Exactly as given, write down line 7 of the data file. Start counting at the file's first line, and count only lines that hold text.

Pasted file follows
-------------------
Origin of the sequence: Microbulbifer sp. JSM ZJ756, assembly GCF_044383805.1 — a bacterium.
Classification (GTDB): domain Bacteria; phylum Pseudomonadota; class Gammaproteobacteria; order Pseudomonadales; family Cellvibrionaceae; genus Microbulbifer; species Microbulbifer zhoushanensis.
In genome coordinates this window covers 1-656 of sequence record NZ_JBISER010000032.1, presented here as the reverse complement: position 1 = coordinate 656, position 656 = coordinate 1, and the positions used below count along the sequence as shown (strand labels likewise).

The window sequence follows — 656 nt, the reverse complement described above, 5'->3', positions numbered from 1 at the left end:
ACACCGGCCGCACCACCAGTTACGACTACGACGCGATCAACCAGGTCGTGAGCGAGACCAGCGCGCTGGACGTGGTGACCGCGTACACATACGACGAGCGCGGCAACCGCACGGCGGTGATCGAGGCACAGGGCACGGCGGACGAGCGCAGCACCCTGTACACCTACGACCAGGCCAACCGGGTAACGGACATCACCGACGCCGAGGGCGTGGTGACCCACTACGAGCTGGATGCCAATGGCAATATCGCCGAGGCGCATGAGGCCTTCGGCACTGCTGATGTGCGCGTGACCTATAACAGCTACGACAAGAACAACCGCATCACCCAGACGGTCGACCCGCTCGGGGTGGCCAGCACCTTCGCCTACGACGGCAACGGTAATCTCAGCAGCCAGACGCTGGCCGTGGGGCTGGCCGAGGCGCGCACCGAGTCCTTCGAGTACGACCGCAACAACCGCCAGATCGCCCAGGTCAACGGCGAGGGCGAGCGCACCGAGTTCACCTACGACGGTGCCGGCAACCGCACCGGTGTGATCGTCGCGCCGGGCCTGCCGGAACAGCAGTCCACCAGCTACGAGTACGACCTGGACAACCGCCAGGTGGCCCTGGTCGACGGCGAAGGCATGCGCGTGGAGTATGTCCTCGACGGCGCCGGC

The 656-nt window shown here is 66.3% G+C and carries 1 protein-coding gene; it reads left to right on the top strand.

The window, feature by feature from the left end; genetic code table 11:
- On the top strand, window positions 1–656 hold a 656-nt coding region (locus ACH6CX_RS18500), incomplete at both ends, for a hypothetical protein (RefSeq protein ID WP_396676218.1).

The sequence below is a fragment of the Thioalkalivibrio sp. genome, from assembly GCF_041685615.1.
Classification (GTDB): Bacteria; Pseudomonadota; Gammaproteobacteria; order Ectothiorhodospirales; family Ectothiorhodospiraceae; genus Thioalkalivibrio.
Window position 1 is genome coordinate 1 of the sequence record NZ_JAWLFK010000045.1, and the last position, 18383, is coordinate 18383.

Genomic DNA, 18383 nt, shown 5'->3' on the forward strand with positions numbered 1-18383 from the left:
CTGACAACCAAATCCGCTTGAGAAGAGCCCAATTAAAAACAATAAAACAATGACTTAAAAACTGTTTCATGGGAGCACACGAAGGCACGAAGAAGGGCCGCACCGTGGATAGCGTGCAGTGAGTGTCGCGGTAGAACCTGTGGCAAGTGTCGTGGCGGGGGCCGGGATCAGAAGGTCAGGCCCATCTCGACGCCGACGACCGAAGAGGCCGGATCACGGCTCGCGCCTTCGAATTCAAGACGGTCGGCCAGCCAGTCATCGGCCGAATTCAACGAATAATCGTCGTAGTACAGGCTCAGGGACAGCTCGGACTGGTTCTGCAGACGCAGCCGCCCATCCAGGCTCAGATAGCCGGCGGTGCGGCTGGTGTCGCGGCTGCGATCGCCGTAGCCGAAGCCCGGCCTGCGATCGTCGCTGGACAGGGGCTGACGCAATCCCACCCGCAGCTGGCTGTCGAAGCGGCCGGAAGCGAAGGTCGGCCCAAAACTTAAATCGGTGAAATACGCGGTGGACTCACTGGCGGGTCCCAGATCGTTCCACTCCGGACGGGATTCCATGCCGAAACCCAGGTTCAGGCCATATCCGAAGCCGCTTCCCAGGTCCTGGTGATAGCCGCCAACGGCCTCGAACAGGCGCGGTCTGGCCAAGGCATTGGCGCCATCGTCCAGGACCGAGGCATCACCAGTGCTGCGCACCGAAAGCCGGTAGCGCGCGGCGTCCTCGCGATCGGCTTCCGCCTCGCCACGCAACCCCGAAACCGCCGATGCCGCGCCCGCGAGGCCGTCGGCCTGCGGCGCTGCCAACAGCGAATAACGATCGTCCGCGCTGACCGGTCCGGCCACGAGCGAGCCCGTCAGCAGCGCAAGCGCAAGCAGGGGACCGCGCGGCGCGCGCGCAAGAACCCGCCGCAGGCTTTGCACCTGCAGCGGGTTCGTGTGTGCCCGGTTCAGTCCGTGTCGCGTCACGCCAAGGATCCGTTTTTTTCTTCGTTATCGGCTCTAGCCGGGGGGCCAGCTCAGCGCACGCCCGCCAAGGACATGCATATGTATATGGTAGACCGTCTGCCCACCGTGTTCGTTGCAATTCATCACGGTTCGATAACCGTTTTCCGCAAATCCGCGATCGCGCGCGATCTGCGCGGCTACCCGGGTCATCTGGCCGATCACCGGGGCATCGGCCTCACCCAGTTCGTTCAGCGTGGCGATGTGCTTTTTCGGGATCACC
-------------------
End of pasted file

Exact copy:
The window, feature by feature from the left end; genetic code table 11: